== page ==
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More Than Ever Before, Financial Capability is a Core Skill for Public Sector Managers

The views expressed are those of the author and do not necessarily reflect the views of ASPA as an organization.

By Kevin P Riley
June 4, 2020

Proper use of public resources

Public sector finance legislation typically requires project, policy and program managers to ensure their decisions demonstrate the proper use of public resources. In the Commonwealth of Australia, proper use of public resources requires managers to demonstrate:

  • Efficiency – proposed commitments of public resources are efficient when they represent the achievement of the best value-for-money. This will include quality, timeliness, risk and determining the most suitable means of obtaining the intended objectives, results and outcomes.
  • Effectiveness – proposed commitments of public resources are effective when they achieve the intended objectives, results and outcomes.
  • Economy – proposed commitments of public resources are economical when they avoid waste and represent the most appropriate use of resources and costs for delivering the intended objectives, results and outcomes.
  • Ethics – proposed commitments of public resources are ethical when they demonstrate honesty, integrity, probity, diligence, fairness and consistency. Ethics will also consider whether the proposed commitment includes perceived or actual conflicts of interests or the improper use of information or an individual’s position.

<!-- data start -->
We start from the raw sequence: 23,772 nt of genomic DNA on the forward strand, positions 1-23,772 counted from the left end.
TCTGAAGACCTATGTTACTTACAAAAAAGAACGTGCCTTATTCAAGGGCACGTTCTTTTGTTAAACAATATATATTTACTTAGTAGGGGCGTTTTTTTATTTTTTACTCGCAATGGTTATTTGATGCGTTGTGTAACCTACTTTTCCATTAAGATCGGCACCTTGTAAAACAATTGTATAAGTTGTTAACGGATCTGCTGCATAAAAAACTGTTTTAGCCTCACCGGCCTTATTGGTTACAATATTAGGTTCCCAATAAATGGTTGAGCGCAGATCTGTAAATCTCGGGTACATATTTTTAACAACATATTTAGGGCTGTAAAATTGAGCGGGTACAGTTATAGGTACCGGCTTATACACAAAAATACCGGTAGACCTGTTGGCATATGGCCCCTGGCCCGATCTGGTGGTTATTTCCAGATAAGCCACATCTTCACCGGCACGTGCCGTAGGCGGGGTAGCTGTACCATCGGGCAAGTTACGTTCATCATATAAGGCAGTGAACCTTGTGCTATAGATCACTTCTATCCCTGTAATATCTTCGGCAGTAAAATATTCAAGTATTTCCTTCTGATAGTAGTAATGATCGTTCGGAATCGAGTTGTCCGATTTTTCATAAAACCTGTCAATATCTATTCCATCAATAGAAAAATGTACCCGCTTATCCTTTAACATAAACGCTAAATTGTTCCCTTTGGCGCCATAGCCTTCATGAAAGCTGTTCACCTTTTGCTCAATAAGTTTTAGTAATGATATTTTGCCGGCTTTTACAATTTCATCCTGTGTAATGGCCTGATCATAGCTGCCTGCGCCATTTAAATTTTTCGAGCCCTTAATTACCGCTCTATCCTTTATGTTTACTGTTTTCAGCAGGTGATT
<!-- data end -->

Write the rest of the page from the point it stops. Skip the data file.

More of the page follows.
Historically, the proper use of resources has focused on decisions about incurring expenses and expenditures, often referred to as direct funding.

Impact of alternative financial arrangements

A recent Australian Government Parliamentary Budget Office (PBO) report, Alternative Financing of Government Policies: Understanding the fiscal costs and risks of loans, equity injections and guarantees, Report 01/2020, highlights the increasing use of alternative, often more complex financial arrangements, for policies and programs and the flow-on implications for public sector managers.

The PBO has identified that public policy decisions are increasingly using:

  • Equity injections – the government invests in a business and then owns all or part of that business. Examples include injections of equity in government companies building transport, high-speed broadband, energy or other infrastructure.
  • Loan arrangements – a loan issued by the government, which is often offered at conditions more favorable than would be offered commercially and repayments may be contingent on income or some other factors. Examples include income contingent loans for higher education or vocational studies, agricultural and primary producers for drought or flood relief.
  • Guarantees – the government agrees to assume the debt or performance obligations of another party in the instance of default. Examples include home loan guarantees, bank deposit guarantees or aged-care accommodation guarantees.

These alternative financing arrangements have featured in many government’s responses to the economic impacts of the coronavirus (COVID-19).

A major implication of these more complex, alternative financial arrangements is that managers need to demonstrate a higher level of financial literacy when assessing and recommending these policy responses, particularly when these responses also need to represent a proper use of public resources, and typically, because of their nature, have a longer timeframe for implementation.